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'Positive Dialogue' - ODA threatens libel action against Leabank Square Blog

After more than a year of seriously annoying and disturbing the residents of Leabank Square with dust and noise from its construction project the Olympic Delivery Authority has further turned the screw by insisting that residents should desist from denouncing a member of staff. In comments, although not in articles, posted on the Leabank Square blogspot residents had vigorously condemned the performance of the ODA’s community relations manager, Giorgia Sharpe. The author of the blog was threatened by an ODA lawyer with libel action if he didn’t remove the criticisms.

The ODA correspondent, who did not identify him or herself beyond ‘General Counsel, Olympic Delivery Authority’, claimed that the ODA and its staff respected ‘legitimate, fair and accurate criticism’ and ‘the right of free speech’. However, the lawyer went on to say that the ODA would take action on behalf of this member of staff if the comments were not removed and would launch a libel action, presumably using public funds, if this was not done and that failure to comply with its demands would ‘aggravate the damages claim’.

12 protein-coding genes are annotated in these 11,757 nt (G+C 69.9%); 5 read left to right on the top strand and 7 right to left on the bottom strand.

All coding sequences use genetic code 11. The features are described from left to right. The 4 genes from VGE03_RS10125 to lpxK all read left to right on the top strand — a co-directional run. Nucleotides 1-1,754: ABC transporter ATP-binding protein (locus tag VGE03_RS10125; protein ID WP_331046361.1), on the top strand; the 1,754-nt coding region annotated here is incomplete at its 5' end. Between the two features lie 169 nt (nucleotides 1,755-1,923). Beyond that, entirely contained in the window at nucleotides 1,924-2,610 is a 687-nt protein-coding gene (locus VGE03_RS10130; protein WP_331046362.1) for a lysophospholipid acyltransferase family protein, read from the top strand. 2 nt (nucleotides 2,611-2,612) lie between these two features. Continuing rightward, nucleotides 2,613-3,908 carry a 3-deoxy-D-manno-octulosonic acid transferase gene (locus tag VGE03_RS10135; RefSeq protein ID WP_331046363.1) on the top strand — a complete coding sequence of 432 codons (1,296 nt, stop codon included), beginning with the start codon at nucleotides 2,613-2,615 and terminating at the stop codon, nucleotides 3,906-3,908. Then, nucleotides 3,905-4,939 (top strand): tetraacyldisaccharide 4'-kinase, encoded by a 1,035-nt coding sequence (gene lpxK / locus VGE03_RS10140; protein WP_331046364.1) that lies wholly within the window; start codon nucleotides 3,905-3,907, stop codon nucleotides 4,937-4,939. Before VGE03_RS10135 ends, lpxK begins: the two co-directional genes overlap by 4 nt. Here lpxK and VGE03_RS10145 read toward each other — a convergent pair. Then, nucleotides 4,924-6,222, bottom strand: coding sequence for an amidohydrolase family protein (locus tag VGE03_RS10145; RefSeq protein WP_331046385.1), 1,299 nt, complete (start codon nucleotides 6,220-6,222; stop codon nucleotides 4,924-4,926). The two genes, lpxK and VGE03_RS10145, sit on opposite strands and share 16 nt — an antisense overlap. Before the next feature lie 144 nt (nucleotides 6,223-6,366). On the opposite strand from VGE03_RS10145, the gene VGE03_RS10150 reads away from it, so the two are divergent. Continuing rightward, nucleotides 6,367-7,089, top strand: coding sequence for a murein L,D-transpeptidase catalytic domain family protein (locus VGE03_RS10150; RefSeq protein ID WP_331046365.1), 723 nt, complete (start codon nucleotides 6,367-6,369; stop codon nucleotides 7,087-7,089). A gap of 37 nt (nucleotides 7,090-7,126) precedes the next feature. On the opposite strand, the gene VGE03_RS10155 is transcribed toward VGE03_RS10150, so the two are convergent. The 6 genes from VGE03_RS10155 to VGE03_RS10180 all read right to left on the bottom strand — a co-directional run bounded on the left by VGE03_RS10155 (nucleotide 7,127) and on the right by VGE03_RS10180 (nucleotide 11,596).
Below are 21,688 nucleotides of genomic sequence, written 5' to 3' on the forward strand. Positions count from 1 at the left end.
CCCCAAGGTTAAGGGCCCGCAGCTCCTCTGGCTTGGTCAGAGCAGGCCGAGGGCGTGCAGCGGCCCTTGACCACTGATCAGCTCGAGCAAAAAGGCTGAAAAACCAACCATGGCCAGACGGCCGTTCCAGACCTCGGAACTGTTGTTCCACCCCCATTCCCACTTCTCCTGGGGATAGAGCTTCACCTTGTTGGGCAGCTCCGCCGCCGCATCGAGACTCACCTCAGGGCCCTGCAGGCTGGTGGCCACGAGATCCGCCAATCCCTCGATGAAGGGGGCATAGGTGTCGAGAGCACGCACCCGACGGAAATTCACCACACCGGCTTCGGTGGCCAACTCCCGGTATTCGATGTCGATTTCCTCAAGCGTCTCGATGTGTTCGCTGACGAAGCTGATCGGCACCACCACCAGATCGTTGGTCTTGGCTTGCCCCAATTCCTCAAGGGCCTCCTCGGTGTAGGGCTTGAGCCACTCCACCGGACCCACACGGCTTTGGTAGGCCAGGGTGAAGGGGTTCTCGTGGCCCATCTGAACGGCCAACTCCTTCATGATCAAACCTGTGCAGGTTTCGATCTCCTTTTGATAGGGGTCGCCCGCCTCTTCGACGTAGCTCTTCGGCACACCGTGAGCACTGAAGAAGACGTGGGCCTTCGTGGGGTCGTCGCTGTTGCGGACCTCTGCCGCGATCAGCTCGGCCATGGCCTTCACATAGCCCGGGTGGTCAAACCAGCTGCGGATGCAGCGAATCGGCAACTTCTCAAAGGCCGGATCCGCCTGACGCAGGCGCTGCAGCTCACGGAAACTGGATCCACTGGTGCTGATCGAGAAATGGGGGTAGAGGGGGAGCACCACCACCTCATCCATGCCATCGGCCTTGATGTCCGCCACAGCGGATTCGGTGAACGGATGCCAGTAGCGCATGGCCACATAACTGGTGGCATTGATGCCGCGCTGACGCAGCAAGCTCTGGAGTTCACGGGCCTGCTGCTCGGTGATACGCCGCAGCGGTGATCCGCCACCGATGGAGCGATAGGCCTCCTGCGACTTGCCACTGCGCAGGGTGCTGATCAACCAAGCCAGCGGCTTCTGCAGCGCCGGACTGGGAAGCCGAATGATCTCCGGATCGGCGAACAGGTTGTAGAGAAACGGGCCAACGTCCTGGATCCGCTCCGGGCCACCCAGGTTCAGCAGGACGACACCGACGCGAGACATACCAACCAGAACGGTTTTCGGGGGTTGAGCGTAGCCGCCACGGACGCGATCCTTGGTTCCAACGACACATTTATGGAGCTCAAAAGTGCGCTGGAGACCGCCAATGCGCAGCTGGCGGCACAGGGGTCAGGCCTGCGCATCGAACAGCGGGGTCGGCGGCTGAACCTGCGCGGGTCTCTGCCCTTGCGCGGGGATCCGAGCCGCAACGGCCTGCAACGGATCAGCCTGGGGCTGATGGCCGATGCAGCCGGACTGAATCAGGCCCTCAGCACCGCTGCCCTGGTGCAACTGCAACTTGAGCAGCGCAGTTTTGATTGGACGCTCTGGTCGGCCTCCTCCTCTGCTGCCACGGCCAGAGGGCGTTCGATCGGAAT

Despite the ODA’s claim that the statements were ‘threatening’ the examples cited did not bear out this claim. No-one threatened any violence or action against Ms Sharpe. The ODA’s statements were certainly threatening! However, it is unclear that the ODA would have the power to support its member of staff in a defamation suit. Section 7.8.3 of the Local Authorities (Indemnities for Member and Officers) Order 2004 states ‘No indemnity may be given under the Order in respect of Defamation’. In other words the officer would have to take action herself and cover her own costs.

The status of the ODA is uncertain so it may argue it is not limited by this Order. However, according to the Carter-Ruck website ‘Individuals, companies, firms, certain charities and trade unions can all bring proceedings for libel and slander. Governmental bodies (local authorities and central government bodies) and political parties cannot - but if the allegation reflects on them, individual councillors, civil servants and politicians can all bring actions in their own name.’